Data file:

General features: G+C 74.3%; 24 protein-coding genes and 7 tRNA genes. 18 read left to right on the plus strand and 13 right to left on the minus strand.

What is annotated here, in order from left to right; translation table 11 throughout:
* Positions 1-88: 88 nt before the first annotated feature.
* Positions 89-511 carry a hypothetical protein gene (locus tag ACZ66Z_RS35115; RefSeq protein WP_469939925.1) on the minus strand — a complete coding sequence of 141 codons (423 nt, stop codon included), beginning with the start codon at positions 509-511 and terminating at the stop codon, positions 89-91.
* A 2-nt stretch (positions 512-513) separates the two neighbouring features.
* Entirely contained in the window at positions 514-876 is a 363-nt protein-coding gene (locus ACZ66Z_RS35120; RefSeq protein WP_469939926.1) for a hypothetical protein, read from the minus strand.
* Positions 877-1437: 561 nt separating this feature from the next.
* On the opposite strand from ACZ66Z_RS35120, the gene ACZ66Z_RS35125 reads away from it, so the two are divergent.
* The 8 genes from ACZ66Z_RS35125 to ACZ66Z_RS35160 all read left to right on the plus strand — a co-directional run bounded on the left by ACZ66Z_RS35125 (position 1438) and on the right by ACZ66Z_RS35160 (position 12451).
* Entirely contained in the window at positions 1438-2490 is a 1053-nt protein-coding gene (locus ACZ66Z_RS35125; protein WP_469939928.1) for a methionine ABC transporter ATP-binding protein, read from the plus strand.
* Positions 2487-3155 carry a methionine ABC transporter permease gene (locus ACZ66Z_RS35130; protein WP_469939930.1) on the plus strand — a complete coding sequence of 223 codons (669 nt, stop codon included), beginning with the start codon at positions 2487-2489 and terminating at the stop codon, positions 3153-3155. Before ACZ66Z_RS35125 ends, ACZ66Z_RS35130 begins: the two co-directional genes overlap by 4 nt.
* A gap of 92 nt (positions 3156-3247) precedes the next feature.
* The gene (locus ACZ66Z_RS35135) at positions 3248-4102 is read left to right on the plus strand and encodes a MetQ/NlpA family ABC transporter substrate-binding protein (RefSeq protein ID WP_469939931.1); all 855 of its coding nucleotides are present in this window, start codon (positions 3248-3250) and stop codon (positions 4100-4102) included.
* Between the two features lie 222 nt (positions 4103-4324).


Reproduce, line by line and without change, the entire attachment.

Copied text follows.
General features: G+C 74.3%; 24 protein-coding genes and 7 tRNA genes. 18 read left to right on the plus strand and 13 right to left on the minus strand.

What is annotated here, in order from left to right; translation table 11 throughout:
* Positions 1-88: 88 nt before the first annotated feature.
* Positions 89-511 carry a hypothetical protein gene (locus tag ACZ66Z_RS35115; RefSeq protein WP_469939925.1) on the minus strand — a complete coding sequence of 141 codons (423 nt, stop codon included), beginning with the start codon at positions 509-511 and terminating at the stop codon, positions 89-91.
* A 2-nt stretch (positions 512-513) separates the two neighbouring features.
* Entirely contained in the window at positions 514-876 is a 363-nt protein-coding gene (locus ACZ66Z_RS35120; RefSeq protein WP_469939926.1) for a hypothetical protein, read from the minus strand.
* Positions 877-1437: 561 nt separating this feature from the next.
* On the opposite strand from ACZ66Z_RS35120, the gene ACZ66Z_RS35125 reads away from it, so the two are divergent.
* The 8 genes from ACZ66Z_RS35125 to ACZ66Z_RS35160 all read left to right on the plus strand — a co-directional run bounded on the left by ACZ66Z_RS35125 (position 1438) and on the right by ACZ66Z_RS35160 (position 12451).
* Entirely contained in the window at positions 1438-2490 is a 1053-nt protein-coding gene (locus ACZ66Z_RS35125; protein WP_469939928.1) for a methionine ABC transporter ATP-binding protein, read from the plus strand.
* Positions 2487-3155 carry a methionine ABC transporter permease gene (locus ACZ66Z_RS35130; protein WP_469939930.1) on the plus strand — a complete coding sequence of 223 codons (669 nt, stop codon included), beginning with the start codon at positions 2487-2489 and terminating at the stop codon, positions 3153-3155. Before ACZ66Z_RS35125 ends, ACZ66Z_RS35130 begins: the two co-directional genes overlap by 4 nt.
* A gap of 92 nt (positions 3156-3247) precedes the next feature.
* The gene (locus ACZ66Z_RS35135) at positions 3248-4102 is read left to right on the plus strand and encodes a MetQ/NlpA family ABC transporter substrate-binding protein (RefSeq protein ID WP_469939931.1); all 855 of its coding nucleotides are present in this window, start codon (positions 3248-3250) and stop codon (positions 4100-4102) included.
* Between the two features lie 222 nt (positions 4103-4324).